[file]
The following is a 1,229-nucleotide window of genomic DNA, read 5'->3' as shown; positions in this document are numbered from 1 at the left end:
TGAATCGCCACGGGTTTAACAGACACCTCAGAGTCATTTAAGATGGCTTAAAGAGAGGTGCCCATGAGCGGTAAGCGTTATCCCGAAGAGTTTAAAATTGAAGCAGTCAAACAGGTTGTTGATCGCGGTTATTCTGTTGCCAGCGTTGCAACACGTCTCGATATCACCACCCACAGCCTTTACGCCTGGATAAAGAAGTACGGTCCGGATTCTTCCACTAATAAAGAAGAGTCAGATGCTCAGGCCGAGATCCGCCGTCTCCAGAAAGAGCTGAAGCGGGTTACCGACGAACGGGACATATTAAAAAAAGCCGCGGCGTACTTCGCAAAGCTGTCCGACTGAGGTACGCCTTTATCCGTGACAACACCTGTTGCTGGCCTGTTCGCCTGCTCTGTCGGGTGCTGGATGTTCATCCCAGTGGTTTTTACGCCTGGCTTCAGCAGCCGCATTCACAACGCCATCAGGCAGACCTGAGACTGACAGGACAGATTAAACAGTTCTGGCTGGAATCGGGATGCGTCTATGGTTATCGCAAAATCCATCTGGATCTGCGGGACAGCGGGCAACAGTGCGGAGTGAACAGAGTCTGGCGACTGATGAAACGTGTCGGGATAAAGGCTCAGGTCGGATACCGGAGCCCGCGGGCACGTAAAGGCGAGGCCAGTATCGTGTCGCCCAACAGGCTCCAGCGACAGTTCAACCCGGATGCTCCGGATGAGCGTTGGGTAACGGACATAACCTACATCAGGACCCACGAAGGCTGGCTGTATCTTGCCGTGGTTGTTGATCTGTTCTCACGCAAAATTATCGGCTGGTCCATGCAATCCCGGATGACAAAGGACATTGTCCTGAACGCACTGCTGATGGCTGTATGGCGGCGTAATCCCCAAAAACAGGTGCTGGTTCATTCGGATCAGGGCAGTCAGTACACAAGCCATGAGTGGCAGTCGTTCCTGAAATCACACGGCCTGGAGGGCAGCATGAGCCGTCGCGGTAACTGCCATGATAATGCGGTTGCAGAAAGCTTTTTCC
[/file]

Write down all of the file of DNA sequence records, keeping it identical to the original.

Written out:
The following is a 1,229-nucleotide window of genomic DNA, read 5'->3' as shown; positions in this document are numbered from 1 at the left end:
TGAATCGCCACGGGTTTAACAGACACCTCAGAGTCATTTAAGATGGCTTAAAGAGAGGTGCCCATGAGCGGTAAGCGTTATCCCGAAGAGTTTAAAATTGAAGCAGTCAAACAGGTTGTTGATCGCGGTTATTCTGTTGCCAGCGTTGCAACACGTCTCGATATCACCACCCACAGCCTTTACGCCTGGATAAAGAAGTACGGTCCGGATTCTTCCACTAATAAAGAAGAGTCAGATGCTCAGGCCGAGATCCGCCGTCTCCAGAAAGAGCTGAAGCGGGTTACCGACGAACGGGACATATTAAAAAAAGCCGCGGCGTACTTCGCAAAGCTGTCCGACTGAGGTACGCCTTTATCCGTGACAACACCTGTTGCTGGCCTGTTCGCCTGCTCTGTCGGGTGCTGGATGTTCATCCCAGTGGTTTTTACGCCTGGCTTCAGCAGCCGCATTCACAACGCCATCAGGCAGACCTGAGACTGACAGGACAGATTAAACAGTTCTGGCTGGAATCGGGATGCGTCTATGGTTATCGCAAAATCCATCTGGATCTGCGGGACAGCGGGCAACAGTGCGGAGTGAACAGAGTCTGGCGACTGATGAAACGTGTCGGGATAAAGGCTCAGGTCGGATACCGGAGCCCGCGGGCACGTAAAGGCGAGGCCAGTATCGTGTCGCCCAACAGGCTCCAGCGACAGTTCAACCCGGATGCTCCGGATGAGCGTTGGGTAACGGACATAACCTACATCAGGACCCACGAAGGCTGGCTGTATCTTGCCGTGGTTGTTGATCTGTTCTCACGCAAAATTATCGGCTGGTCCATGCAATCCCGGATGACAAAGGACATTGTCCTGAACGCACTGCTGATGGCTGTATGGCGGCGTAATCCCCAAAAACAGGTGCTGGTTCATTCGGATCAGGGCAGTCAGTACACAAGCCATGAGTGGCAGTCGTTCCTGAAATCACACGGCCTGGAGGGCAGCATGAGCCGTCGCGGTAACTGCCATGATAATGCGGTTGCAGAAAGCTTTTTCC